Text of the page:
METRO police chief Victor Rodriguez apparently wants the public to think that not only does METRO not have an elite police squad within its ranks, but that it’s just plain silly for people to think any such thing. The Chronicle‘s dutifully incurious transportation secretarial journalist Dug Begley shared this tidbit from his institutional source last week:
For some reason, there are people who think the Metropolitan Transit Authority has a special weapons and tactics team. It’s one of many items that came up at the first meeting of a new public safety committee for the agency.
Metro does not, by the way, have a SWAT team, as agency police chief Victor Rodriguez explained. Four members of the police department are trained as a part-time special operations team, tasked with responding to specific emergencies on the rail line, like a mass shooting or chemical attack. Normally they are assigned to regular duty along the rail line.
“I have heard criticism they are out doing SWAT things or city things and I can absolutely assure you they are not,” Rodriguez said, responding to a question from Metro board member Jim Robinson.
So, neither Begley nor his institutional source can figure out why anyone might think METRO has an elite police unit within its ranks even as the admission that there is a special operations team comes out of one’s mouth to be transcribed accurately on the other one’s blog?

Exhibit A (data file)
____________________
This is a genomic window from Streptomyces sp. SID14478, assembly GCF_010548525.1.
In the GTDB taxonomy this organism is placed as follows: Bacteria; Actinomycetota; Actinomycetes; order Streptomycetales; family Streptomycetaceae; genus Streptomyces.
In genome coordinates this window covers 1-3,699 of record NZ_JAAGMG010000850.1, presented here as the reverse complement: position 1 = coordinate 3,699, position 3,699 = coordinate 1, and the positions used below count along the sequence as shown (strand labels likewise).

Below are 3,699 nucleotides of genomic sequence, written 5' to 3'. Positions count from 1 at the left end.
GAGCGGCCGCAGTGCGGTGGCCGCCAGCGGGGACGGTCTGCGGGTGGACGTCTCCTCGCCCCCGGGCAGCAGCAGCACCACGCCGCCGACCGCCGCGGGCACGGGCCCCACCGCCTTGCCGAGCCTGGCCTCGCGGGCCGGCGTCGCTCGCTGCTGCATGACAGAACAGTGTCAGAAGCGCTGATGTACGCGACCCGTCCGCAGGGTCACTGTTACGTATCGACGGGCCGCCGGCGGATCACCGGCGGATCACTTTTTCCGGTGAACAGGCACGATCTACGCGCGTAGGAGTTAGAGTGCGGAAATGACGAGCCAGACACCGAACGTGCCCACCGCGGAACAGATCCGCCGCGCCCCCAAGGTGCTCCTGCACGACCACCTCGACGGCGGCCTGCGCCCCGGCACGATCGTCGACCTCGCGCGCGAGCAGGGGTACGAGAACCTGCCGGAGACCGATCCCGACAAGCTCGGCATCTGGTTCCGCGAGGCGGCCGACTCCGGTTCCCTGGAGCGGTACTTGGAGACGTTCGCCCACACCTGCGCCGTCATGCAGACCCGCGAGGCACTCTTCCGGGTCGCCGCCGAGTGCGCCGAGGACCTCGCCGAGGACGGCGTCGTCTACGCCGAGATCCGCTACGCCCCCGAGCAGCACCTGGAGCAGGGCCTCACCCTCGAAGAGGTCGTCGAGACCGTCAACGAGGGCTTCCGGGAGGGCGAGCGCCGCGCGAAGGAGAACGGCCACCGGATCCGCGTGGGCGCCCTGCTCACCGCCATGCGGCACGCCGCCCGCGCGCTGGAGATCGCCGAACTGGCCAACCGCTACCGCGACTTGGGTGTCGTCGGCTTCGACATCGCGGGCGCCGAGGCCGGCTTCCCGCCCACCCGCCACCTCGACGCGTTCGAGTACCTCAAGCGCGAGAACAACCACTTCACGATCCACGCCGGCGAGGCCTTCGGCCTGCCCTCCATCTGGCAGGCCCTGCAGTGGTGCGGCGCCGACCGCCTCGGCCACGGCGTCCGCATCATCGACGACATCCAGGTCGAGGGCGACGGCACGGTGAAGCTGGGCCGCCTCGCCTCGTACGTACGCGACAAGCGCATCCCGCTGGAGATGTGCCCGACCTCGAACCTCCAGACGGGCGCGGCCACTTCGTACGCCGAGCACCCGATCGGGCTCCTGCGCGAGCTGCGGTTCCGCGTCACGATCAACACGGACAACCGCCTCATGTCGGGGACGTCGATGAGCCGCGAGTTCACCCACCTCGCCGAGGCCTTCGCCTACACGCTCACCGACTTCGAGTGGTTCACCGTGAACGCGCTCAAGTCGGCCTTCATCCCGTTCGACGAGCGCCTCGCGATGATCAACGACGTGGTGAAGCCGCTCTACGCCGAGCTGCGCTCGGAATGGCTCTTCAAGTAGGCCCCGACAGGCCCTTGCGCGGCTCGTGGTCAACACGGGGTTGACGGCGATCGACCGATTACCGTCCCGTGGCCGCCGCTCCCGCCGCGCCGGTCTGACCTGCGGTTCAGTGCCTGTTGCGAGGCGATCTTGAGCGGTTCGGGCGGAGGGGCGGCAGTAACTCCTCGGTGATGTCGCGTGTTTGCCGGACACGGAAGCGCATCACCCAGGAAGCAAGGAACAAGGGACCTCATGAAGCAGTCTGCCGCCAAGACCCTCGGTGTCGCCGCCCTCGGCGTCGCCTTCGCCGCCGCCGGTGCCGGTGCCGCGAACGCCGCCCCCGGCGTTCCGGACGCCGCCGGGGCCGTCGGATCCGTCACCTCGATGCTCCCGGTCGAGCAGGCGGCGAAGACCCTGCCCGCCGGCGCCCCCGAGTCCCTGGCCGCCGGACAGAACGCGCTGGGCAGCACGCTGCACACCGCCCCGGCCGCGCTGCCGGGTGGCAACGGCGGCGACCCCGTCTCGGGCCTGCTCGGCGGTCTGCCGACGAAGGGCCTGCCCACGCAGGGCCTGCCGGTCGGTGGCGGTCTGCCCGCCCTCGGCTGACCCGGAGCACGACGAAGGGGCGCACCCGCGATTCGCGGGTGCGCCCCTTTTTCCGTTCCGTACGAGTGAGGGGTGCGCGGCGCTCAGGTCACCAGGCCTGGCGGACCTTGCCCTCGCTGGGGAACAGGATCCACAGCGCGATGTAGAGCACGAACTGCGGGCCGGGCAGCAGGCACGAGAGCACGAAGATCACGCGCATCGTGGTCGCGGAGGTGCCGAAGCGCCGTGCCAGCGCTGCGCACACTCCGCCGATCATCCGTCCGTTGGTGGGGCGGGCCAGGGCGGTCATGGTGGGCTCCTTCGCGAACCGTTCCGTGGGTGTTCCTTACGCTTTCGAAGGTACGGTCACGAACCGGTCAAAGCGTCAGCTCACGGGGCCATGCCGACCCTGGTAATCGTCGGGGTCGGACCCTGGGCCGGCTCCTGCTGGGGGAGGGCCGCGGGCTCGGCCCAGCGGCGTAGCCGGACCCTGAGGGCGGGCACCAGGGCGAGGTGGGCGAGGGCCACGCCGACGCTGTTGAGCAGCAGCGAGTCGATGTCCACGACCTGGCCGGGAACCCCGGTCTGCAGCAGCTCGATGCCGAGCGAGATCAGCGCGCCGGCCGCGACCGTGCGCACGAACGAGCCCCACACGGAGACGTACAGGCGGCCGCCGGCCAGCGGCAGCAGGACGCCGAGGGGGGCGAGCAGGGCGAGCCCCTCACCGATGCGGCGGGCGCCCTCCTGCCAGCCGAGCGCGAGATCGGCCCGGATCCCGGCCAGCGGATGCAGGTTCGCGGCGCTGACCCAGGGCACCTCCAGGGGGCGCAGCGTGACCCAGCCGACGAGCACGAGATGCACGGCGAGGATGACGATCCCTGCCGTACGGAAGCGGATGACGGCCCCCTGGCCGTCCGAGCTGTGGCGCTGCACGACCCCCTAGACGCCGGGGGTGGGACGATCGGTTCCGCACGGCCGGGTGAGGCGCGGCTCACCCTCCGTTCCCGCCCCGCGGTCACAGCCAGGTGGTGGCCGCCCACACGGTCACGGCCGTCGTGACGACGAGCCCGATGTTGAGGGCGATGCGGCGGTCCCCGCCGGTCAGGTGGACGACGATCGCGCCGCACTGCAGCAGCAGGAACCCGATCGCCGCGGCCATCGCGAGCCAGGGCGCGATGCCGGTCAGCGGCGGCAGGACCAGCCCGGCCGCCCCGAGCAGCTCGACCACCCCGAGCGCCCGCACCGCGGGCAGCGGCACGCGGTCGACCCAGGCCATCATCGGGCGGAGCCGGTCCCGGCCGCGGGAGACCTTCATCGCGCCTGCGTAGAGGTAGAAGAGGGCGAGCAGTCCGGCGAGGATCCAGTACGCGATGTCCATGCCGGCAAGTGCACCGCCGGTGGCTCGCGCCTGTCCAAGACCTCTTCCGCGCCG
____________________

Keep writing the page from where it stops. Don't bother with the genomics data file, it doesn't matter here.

Chief Lambert’s Elite Counterterror Unit created after 9/11
Of course, a more *ahem* curious journalist might have gone back to the 2005 Chron archives, instead of insulting the intelligence of readers with that first sentence on his blog. Had Dug Begley done so, he might have found this (which has been a great source of amusement/mockery for us over the years):
Some Metro riders have wondered about the combat-garbed men patrolling light rail stations and bus transit centers. They look like soldiers, but their uniforms say POLICE.
In fact, they are Metropolitan Transit Authority police officers, and Chief Tom Lambert introduced two of them Thursday at the Metro board’s monthly meeting.
Officers Joe Drescher and Dennis Ribeiro are part of the agency’s Special Operations Response Team, which was formed shortly after the Sept. 11, 2001, terrorist attacks on New York City and Washington, D.C., but had not been deployed in public until the July 7 terrorist bombings of trains and a bus in London.
They were wearing pistols, but the SORT team has automatic rifles available if needed. Lambert said training includes 40 hours on a tactical shooting range, classes in handling hazardous materials, and the use of dogs and portable X-ray devices to examine suspicious packages.
The olive drab uniforms are overlaid with black body armor and belts to carry cartridges and other equipment. Secret Service-style earpieces with a cord disappearing under the shirt is also part of the gear. [Note: earpieces is? Come on, Chron copy editors]
Lambert said the group, which consists of 16 Metro police officers and two sergeants, has trained with “experts from Israel” as well as from the FBI, Transportation Security Administration and several U.S. transit agencies.
One Houston Chronicle reader wrote that two SORT officers he encountered refused to show him their badges, causing him to wonder whether they were really police.
That was written by Rad Sallee for the Houston Chronicle in 2005. A more curious journalist (not of the secretarial school) might occasionally check his own newspaper’s archives before printing nonsense. But as we already know from past performance, research is not really Begley’s style.
Of course, the genius running METRO PD at the time (good old Chief Lambert!) who was bragging about the METRO Elite Counterterror Unit (our fun nickname for the silly thing) is now running the whole of the dysfunctional transit agency these days, which explains a great deal.